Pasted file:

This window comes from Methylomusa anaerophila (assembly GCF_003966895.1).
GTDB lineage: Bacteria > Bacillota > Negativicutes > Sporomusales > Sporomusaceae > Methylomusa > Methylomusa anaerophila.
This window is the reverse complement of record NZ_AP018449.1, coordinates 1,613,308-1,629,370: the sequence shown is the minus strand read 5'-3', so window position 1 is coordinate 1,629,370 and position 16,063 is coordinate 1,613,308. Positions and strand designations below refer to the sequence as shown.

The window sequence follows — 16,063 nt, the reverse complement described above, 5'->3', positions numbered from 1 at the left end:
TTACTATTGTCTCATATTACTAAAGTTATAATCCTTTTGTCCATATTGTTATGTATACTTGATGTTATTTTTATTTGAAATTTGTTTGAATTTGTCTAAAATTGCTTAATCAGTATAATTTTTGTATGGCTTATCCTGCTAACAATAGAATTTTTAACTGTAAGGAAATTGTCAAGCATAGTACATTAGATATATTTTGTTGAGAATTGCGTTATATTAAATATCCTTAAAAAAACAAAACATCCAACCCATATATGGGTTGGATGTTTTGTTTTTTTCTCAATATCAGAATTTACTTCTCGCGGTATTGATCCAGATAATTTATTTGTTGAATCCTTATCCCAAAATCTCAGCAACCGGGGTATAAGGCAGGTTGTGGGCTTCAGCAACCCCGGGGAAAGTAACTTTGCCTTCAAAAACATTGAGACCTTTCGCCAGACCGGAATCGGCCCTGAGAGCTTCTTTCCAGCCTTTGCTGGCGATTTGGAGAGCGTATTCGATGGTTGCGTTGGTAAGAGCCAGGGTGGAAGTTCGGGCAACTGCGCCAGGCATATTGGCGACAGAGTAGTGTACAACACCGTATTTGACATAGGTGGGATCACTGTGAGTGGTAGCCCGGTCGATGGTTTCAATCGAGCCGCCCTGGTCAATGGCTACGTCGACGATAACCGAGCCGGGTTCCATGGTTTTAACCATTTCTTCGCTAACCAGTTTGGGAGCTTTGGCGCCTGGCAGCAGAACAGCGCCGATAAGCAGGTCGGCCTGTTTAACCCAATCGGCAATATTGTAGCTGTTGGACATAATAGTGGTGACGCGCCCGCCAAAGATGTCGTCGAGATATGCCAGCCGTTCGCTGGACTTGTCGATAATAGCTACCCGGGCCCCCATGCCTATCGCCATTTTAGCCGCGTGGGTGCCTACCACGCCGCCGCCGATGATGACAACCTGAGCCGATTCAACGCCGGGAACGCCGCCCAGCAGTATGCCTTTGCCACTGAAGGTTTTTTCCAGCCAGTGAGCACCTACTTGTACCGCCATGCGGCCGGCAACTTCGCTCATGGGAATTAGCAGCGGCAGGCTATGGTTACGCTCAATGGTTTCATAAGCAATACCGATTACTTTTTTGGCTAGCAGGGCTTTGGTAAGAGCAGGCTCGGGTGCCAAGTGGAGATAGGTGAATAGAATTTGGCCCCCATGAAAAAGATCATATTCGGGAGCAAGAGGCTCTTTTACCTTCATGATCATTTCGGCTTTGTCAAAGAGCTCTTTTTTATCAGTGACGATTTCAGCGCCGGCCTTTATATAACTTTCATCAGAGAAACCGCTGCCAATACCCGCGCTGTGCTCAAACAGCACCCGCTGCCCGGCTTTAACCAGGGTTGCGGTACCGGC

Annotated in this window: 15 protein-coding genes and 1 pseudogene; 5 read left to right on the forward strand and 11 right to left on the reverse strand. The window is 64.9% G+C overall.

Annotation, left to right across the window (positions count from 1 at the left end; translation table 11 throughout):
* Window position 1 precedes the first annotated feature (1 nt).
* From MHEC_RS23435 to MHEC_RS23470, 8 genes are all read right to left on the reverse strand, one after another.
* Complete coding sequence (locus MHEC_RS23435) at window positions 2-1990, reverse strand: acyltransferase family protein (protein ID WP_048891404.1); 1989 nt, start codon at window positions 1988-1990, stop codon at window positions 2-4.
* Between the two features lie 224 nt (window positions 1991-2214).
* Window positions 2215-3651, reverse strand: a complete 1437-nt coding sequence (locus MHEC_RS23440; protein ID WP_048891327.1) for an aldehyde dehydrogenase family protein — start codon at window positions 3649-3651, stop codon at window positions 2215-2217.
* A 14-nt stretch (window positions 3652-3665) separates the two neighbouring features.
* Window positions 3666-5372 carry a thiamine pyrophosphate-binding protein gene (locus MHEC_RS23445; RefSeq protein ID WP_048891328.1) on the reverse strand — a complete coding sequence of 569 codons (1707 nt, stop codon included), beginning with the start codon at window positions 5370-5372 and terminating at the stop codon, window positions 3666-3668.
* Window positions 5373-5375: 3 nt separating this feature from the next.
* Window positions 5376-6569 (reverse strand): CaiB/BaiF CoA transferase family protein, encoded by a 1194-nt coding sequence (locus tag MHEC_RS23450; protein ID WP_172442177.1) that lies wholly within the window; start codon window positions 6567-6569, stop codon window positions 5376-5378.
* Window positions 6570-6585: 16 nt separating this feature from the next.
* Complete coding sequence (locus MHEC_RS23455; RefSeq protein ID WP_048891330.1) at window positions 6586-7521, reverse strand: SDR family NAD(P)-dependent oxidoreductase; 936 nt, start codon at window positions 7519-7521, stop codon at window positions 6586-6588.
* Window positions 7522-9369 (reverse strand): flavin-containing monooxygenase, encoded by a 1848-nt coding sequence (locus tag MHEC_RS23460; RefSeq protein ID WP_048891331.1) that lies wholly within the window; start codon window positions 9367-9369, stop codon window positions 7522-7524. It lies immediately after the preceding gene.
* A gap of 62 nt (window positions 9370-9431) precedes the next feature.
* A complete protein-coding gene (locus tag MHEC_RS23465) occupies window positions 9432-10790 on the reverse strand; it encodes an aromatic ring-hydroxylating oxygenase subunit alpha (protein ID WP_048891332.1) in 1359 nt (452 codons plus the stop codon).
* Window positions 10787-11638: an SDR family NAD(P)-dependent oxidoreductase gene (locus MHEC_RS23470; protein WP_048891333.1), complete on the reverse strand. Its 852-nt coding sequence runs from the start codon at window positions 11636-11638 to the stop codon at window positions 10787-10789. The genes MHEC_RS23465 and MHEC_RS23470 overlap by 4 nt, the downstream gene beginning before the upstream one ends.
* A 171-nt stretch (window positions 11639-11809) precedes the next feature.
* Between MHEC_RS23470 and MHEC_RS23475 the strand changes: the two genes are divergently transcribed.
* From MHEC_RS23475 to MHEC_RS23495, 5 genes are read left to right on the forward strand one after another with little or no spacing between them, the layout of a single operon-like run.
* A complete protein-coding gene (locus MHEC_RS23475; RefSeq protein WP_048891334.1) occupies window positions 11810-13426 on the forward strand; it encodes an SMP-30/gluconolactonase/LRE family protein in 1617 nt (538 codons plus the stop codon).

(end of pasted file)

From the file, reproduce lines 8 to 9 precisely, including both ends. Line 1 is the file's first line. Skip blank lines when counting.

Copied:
* Window position 1 precedes the first annotated feature (1 nt).
* From MHEC_RS23435 to MHEC_RS23470, 8 genes are all read right to left on the reverse strand, one after another.